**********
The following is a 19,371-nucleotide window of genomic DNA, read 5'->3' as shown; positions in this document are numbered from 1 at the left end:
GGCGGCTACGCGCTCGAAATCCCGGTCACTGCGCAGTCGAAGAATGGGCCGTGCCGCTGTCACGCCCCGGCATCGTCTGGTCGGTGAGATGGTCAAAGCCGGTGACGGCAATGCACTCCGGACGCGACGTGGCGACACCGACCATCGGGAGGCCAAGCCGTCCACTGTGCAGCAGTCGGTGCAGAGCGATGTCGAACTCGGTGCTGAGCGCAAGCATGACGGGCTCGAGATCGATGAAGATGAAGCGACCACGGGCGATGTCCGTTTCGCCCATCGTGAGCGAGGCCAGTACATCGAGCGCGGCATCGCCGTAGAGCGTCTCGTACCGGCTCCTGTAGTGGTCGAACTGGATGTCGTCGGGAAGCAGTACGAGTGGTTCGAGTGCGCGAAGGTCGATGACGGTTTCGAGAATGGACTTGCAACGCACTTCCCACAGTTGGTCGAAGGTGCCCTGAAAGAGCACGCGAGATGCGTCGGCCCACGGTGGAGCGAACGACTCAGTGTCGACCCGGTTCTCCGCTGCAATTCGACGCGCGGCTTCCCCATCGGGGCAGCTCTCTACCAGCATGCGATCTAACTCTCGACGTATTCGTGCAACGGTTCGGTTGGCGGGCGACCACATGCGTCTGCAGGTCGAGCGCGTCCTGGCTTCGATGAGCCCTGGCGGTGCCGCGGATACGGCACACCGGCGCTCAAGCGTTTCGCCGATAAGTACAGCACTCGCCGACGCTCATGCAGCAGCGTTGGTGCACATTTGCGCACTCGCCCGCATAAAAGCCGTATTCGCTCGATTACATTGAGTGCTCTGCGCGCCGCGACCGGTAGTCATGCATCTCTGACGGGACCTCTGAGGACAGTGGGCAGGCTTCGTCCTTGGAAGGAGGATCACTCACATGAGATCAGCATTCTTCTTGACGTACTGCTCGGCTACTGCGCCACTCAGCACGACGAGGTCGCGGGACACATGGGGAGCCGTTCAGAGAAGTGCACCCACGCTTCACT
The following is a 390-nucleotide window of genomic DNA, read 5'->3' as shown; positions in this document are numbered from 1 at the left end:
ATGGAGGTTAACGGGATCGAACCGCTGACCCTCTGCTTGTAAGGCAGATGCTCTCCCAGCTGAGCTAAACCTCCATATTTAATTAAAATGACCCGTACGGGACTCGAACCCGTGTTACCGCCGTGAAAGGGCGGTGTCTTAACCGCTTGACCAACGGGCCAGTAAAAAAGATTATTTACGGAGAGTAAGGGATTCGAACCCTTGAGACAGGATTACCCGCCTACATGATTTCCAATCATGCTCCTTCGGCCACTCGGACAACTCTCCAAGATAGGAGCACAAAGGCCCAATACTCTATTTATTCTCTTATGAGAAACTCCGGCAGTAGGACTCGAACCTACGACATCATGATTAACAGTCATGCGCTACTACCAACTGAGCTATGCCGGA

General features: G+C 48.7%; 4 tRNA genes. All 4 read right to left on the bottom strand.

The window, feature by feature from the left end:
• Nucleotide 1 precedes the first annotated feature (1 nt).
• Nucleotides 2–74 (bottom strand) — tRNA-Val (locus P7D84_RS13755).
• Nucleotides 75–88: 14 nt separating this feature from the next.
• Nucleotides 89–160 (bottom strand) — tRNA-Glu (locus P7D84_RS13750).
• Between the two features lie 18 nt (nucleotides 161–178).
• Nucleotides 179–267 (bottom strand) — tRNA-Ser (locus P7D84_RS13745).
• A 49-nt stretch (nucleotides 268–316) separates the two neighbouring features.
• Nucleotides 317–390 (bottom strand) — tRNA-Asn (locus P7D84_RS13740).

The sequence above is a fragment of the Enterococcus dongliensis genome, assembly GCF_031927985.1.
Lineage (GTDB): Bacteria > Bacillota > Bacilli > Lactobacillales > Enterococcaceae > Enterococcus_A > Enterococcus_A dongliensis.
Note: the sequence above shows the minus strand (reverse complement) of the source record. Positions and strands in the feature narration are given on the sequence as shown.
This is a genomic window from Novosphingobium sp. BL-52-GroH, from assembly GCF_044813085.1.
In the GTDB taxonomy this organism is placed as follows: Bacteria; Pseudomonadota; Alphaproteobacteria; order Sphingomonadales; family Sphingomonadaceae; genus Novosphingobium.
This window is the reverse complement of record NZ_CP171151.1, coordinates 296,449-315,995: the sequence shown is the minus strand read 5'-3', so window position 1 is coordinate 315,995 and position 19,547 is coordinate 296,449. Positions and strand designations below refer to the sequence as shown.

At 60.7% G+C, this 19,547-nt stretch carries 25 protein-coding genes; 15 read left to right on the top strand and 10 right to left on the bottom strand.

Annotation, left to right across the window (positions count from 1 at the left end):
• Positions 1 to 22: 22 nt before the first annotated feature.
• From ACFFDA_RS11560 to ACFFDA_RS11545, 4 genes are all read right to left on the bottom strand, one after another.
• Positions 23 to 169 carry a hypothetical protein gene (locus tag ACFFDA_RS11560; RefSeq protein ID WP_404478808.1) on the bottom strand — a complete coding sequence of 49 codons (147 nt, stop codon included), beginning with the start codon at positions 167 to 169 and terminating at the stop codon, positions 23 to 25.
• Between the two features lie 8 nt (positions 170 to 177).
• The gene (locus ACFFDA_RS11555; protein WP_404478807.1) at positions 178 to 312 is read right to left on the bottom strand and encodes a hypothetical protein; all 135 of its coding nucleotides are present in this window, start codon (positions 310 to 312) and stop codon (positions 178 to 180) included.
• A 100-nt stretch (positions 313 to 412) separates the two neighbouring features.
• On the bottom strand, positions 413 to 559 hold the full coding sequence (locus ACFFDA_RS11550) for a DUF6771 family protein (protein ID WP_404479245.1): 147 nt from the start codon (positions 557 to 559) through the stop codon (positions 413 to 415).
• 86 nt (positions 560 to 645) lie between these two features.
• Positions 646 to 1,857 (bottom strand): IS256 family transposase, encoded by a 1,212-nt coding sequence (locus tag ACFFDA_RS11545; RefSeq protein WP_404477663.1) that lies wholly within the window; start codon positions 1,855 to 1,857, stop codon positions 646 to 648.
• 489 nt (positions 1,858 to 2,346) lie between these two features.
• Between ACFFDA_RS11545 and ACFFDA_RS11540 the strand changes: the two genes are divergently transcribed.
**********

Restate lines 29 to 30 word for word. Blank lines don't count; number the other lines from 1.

• On the bottom strand, positions 413 to 559 hold the full coding sequence (locus ACFFDA_RS11550) for a DUF6771 family protein (protein ID WP_404479245.1): 147 nt from the start codon (positions 557 to 559) through the stop codon (positions 413 to 415).
• 86 nt (positions 560 to 645) lie between these two features.